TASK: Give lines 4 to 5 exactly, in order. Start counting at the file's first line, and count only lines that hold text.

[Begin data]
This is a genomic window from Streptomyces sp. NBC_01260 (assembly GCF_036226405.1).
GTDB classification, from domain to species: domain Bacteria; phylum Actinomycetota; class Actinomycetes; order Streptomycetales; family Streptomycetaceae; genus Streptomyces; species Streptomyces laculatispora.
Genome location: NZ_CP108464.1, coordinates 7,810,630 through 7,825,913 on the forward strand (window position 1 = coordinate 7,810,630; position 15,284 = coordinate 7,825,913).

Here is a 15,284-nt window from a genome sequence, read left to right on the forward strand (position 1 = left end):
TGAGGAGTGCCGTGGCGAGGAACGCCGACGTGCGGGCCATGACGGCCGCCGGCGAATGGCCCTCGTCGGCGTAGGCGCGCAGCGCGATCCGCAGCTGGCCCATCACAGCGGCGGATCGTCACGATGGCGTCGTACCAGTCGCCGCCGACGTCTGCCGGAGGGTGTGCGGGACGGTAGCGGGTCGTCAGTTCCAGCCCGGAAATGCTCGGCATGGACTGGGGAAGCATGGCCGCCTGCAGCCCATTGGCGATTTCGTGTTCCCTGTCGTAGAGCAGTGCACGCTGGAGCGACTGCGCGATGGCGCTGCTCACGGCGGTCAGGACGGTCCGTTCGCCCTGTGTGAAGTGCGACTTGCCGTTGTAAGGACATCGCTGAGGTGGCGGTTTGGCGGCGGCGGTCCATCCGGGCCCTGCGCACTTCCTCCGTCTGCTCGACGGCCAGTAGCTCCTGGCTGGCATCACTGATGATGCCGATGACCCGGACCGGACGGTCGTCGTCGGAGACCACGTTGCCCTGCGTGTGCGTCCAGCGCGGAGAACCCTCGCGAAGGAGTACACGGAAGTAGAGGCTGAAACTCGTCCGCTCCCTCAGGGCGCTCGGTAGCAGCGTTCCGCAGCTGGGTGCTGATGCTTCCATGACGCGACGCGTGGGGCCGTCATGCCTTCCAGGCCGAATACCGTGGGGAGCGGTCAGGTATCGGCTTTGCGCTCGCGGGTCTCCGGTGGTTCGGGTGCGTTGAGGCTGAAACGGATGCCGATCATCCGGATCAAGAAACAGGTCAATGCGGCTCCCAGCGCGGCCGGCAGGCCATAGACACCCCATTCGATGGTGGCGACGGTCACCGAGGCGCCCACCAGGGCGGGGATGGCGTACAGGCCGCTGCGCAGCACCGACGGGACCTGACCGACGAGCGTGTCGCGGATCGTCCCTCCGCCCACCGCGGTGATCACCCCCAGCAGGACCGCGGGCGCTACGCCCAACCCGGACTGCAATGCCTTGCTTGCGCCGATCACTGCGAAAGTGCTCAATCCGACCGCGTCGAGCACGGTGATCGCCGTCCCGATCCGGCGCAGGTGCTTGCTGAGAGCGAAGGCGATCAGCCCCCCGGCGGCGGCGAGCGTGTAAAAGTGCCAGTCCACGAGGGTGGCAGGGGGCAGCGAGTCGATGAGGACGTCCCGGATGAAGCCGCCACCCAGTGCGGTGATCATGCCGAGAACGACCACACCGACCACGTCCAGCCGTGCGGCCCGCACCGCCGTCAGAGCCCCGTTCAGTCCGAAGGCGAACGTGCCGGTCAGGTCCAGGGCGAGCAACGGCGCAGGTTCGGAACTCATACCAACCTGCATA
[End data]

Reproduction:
Here is a 15,284-nt window from a genome sequence, read left to right on the forward strand (position 1 = left end):
TGAGGAGTGCCGTGGCGAGGAACGCCGACGTGCGGGCCATGACGGCCGCCGGCGAATGGCCCTCGTCGGCGTAGGCGCGCAGCGCGATCCGCAGCTGGCCCATCACAGCGGCGGATCGTCACGATGGCGTCGTACCAGTCGCCGCCGACGTCTGCCGGAGGGTGTGCGGGACGGTAGCGGGTCGTCAGTTCCAGCCCGGAAATGCTCGGCATGGACTGGGGAAGCATGGCCGCCTGCAGCCCATTGGCGATTTCGTGTTCCCTGTCGTAGAGCAGTGCACGCTGGAGCGACTGCGCGATGGCGCTGCTCACGGCGGTCAGGACGGTCCGTTCGCCCTGTGTGAAGTGCGACTTGCCGTTGTAAGGACATCGCTGAGGTGGCGGTTTGGCGGCGGCGGTCCATCCGGGCCCTGCGCACTTCCTCCGTCTGCTCGACGGCCAGTAGCTCCTGGCTGGCATCACTGATGATGCCGATGACCCGGACCGGACGGTCGTCGTCGGAGACCACGTTGCCCTGCGTGTGCGTCCAGCGCGGAGAACCCTCGCGAAGGAGTACACGGAAGTAGAGGCTGAAACTCGTCCGCTCCCTCAGGGCGCTCGGTAGCAGCGTTCCGCAGCTGGGTGCTGATGCTTCCATGACGCGACGCGTGGGGCCGTCATGCCTTCCAGGCCGAATACCGTGGGGAGCGGTCAGGTATCGGCTTTGCGCTCGCGGGTCTCCGGTGGTTCGGGTGCGTTGAGGCTGAAACGGATGCCGATCATCCGGATCAAGAAACAGGTCAATGCGGCTCCCAGCGCGGCCGGCAGGCCATAGACACCCCATTCGATGGTGGCGACGGTCACCGAGGCGCCCACCAGGGCGGGGATGGCGTACAGGCCGCTGCGCAGCACCGACGGGACCTGACCGACGAGCGTGTCGCGGATCGTCCCTCCGCCCACCGCGGTGATCACCCCCAGCAGGACCGCGGGCGCTACGCCCAACCCGGACTGCAATGCCTTGCTTGCGCCGATCACTGCGAAAGTGCTCAATCCGACCGCGTCGAGCACGGTGATCGCCGTCCCGATCCGGCGCAGGTGCTTGCTGAGAGCGAAGGCGATCAGCCCCCCGGCGGCGGCGAGCGTGTAAAAGTGCCAGTCCACGAGGGTGGCAGGGGGCAGCGAGTCGATGAGGACGTCCCGGATGAAGCCGCCACCCAGTGCGGTGATCATGCCGAGAACGACCACACCGACCACGTCCAGCCGTGCGGCCCGCACCGCCGTCAGAGCCCCGTTCAGTCCGAAGGCGAACGTGCCGGTCAGGTCCAGGGCGAGCAACGGCGCAGGTTCGGAACTCATACCAACCTGCATA